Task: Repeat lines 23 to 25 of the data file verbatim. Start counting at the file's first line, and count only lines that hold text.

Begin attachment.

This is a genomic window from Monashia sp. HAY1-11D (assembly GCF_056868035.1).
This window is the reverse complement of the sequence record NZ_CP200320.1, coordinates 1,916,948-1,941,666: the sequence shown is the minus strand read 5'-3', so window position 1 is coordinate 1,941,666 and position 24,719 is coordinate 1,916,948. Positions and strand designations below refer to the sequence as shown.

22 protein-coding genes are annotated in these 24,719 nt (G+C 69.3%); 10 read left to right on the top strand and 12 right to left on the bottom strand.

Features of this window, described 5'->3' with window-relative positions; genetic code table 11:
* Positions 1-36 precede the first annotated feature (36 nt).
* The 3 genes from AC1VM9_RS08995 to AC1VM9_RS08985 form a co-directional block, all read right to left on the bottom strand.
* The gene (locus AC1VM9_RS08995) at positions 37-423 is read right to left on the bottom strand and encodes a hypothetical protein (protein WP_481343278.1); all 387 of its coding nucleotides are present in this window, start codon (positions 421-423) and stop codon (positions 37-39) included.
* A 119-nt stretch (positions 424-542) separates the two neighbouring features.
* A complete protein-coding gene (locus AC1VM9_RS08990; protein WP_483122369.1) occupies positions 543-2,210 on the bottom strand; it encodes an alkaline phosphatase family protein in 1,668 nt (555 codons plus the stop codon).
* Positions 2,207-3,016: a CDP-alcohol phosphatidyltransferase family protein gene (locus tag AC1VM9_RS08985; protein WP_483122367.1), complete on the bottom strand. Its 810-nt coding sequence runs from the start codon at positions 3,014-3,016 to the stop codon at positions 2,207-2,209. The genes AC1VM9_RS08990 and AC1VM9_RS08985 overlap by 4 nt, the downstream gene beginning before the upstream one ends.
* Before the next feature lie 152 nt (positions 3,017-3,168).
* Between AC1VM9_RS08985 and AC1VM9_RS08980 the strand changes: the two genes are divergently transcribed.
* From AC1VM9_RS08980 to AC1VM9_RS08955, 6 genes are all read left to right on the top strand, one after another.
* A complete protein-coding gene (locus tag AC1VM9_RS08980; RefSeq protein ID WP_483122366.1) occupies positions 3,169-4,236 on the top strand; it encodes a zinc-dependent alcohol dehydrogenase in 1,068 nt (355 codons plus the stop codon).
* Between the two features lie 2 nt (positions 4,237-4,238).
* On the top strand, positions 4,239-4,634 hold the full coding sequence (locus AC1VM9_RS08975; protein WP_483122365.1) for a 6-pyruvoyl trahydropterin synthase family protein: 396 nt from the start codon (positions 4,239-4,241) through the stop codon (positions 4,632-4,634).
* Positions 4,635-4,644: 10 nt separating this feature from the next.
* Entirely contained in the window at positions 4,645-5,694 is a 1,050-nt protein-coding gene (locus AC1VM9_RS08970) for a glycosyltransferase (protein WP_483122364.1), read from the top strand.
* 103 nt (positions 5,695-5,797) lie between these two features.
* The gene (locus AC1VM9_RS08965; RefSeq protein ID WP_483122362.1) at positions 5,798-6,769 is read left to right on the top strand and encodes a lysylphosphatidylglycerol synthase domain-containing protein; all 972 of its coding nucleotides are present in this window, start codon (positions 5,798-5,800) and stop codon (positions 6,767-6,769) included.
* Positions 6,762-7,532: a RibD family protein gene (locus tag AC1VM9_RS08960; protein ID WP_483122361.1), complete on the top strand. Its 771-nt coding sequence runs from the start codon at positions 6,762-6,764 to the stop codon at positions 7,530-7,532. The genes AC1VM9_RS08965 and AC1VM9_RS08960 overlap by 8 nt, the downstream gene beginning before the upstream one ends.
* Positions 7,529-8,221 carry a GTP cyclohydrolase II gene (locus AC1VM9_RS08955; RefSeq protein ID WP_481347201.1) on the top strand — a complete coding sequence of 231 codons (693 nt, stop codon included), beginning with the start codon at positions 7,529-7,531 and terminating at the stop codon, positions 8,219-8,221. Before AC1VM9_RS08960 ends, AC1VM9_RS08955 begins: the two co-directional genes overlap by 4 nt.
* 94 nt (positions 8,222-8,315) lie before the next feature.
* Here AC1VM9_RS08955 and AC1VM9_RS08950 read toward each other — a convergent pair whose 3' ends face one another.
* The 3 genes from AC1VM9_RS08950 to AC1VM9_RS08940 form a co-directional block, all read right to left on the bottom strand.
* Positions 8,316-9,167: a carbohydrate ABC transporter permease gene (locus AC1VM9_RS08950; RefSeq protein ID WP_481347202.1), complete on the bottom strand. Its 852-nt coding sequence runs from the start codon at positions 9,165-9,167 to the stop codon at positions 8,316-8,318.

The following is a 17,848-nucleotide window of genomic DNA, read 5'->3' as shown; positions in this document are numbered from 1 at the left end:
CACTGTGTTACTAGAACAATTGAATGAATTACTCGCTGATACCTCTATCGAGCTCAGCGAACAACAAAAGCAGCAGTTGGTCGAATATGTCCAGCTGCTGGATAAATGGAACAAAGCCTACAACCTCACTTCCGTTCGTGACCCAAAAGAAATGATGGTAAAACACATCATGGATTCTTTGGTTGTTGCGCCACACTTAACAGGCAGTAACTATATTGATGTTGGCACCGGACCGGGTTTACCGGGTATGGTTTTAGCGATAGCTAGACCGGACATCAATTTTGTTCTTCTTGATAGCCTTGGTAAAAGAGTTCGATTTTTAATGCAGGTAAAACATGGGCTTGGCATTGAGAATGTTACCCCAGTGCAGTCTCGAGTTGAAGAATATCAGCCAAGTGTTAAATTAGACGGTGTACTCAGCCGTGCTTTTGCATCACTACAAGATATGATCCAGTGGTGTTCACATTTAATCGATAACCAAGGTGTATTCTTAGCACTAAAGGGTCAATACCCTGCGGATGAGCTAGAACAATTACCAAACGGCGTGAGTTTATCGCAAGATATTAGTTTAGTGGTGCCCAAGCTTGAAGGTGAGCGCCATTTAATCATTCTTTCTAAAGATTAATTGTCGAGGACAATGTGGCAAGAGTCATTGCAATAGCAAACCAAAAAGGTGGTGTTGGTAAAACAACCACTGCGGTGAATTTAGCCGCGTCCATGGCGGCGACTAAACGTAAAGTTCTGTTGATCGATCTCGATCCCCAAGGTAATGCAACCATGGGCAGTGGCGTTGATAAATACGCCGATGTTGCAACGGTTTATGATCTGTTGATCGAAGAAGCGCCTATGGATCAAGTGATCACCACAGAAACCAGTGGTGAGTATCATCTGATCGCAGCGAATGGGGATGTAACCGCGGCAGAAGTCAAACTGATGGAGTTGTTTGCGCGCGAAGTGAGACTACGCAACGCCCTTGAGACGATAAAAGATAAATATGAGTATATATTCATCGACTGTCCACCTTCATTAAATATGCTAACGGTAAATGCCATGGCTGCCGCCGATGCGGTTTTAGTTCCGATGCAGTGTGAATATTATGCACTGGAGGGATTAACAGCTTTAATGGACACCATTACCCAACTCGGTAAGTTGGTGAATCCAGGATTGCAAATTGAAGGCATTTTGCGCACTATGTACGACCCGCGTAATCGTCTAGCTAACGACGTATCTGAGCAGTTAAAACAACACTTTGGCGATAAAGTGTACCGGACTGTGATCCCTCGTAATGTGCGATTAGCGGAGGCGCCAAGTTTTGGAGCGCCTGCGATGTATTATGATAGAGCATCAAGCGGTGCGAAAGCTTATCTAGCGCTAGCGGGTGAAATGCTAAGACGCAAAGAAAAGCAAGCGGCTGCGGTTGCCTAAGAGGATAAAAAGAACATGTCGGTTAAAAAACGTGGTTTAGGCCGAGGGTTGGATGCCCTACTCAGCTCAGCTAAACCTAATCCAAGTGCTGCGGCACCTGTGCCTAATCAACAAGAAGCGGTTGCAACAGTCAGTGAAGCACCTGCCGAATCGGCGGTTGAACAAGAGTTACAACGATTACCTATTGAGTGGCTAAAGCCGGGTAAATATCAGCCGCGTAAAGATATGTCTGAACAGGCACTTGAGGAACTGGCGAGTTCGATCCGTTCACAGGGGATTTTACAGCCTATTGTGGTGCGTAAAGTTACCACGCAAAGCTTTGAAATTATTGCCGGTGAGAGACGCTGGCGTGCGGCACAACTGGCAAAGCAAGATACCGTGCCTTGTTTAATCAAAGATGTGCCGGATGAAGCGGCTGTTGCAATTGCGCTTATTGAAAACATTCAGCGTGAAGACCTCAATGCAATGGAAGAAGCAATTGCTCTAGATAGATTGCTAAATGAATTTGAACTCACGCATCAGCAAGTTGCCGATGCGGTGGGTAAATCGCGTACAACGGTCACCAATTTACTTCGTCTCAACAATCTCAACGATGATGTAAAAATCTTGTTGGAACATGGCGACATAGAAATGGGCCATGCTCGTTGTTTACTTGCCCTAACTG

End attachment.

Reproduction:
* 94 nt (positions 8,222-8,315) lie before the next feature.
* Here AC1VM9_RS08955 and AC1VM9_RS08950 read toward each other — a convergent pair whose 3' ends face one another.
* The 3 genes from AC1VM9_RS08950 to AC1VM9_RS08940 form a co-directional block, all read right to left on the bottom strand.